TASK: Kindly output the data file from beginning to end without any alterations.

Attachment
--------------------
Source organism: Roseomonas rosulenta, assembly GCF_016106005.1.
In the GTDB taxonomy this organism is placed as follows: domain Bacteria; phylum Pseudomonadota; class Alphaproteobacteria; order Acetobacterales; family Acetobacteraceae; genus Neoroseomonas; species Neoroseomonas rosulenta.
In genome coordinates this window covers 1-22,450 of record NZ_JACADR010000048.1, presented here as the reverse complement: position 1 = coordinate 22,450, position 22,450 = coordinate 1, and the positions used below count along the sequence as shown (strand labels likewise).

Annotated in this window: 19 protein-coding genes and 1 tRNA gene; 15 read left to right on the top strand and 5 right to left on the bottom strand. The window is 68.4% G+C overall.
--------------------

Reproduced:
Source organism: Roseomonas rosulenta, assembly GCF_016106005.1.
In the GTDB taxonomy this organism is placed as follows: domain Bacteria; phylum Pseudomonadota; class Alphaproteobacteria; order Acetobacterales; family Acetobacteraceae; genus Neoroseomonas; species Neoroseomonas rosulenta.
In genome coordinates this window covers 1-22,450 of record NZ_JACADR010000048.1, presented here as the reverse complement: position 1 = coordinate 22,450, position 22,450 = coordinate 1, and the positions used below count along the sequence as shown (strand labels likewise).

Annotated in this window: 19 protein-coding genes and 1 tRNA gene; 15 read left to right on the top strand and 5 right to left on the bottom strand. The window is 68.4% G+C overall.